By abdicating responsibility and leaving it to the courts to decide, Johnson’s FCO was not acting in a neutral capacity. Choosing not to uphold the equal rights of LGBT+ Bermudans and Caymanians sent a clear message. LGBT+ equality is not Johnson’s priority.

What a stark contrast with David Cameron. Cameron reached out to the LGBT+ community. It turned out that even if he was not thanked by the Conservative rank and file for securing equal marriage, he was rewarded by the electorate. But his motives for adopting same sex marriage as one of his flagship policies were because he knew it was the right thing to do and he was prepared to accept the consequences. Cameron worked with all those concerned, and he did what he could to reassure them. The transition to equal marriage, five years ago this weekend, was therefore seamless.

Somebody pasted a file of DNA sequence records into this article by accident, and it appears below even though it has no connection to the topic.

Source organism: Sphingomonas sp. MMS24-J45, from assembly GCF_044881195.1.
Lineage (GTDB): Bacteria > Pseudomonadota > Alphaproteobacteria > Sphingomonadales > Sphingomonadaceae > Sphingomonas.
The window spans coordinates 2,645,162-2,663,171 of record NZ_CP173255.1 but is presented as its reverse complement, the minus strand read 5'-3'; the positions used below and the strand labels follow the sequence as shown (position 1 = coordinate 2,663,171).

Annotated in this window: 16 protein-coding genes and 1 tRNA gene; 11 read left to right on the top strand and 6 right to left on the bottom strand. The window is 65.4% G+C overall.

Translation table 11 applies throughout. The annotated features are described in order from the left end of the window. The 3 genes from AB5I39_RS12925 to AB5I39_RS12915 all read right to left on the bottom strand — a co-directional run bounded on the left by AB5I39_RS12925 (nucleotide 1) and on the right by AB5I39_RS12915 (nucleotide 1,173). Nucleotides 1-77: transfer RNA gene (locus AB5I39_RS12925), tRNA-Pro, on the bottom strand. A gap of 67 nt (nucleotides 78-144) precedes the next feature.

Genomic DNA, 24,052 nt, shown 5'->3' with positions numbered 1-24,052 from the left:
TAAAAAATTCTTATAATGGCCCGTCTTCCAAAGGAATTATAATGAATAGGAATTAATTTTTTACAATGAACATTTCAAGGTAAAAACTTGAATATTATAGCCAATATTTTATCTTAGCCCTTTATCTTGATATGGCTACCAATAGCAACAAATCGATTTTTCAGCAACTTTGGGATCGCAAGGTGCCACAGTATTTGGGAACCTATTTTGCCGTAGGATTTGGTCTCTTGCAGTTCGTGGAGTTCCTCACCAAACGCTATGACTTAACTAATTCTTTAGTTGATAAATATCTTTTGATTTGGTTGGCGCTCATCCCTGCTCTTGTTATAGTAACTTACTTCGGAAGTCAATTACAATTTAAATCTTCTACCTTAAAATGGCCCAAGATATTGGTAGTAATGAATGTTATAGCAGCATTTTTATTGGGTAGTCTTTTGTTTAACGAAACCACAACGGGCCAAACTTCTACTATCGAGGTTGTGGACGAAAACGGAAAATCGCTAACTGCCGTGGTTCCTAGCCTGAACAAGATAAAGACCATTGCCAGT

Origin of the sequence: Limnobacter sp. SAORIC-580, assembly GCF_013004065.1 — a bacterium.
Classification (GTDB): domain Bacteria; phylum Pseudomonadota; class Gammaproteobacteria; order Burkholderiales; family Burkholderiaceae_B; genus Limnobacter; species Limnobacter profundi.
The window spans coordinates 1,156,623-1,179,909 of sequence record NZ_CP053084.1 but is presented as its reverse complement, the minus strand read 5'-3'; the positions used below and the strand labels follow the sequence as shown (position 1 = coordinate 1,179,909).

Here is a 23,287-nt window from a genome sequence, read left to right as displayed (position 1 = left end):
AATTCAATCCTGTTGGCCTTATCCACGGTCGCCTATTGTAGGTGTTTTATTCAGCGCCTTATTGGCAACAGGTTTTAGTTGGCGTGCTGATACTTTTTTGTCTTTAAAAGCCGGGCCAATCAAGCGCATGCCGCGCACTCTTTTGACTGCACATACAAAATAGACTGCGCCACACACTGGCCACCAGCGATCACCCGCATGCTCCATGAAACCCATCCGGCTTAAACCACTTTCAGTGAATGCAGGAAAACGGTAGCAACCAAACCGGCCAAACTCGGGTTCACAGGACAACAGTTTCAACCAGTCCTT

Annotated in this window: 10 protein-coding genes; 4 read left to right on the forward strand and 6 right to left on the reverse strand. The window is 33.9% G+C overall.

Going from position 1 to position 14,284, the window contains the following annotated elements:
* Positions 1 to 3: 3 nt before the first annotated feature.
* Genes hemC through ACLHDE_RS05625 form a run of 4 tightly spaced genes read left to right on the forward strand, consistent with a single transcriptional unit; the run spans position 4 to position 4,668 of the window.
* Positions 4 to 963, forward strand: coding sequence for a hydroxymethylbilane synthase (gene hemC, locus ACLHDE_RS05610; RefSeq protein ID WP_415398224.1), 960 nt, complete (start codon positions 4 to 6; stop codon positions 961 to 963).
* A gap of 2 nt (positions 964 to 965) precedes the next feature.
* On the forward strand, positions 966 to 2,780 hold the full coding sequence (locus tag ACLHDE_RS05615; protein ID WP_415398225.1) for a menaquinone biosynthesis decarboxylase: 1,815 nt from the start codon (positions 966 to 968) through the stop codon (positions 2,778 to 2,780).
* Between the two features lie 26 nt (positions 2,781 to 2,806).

Johnson on the other hand exposed two women, who only wanted to be married, to the burden of litigation and all the grief that comes with that. We are left with the chief justice’s inspiring words recognising the indignity of denying people the right to marry. Chantelle and Vickie join the pantheon of those extraordinary people who’ve cemented rights in law through the courts. And Johnson as foreign secretary? What’s his legacy?   


We’ll tell you what’s true. You can form your own view.

At The Independent, no one tells us what to write. That’s why, in an era of political lies and Brexit bias, more readers are turning to an independent source. Subscribe from just 15p a day for extra exclusives, events and ebooks – all with no ads.

For more on this story and to donate go to: https://www.independent.co.uk/voices/lgbt-rights-cayman-islands-gay-boris-johnson-a8847296.html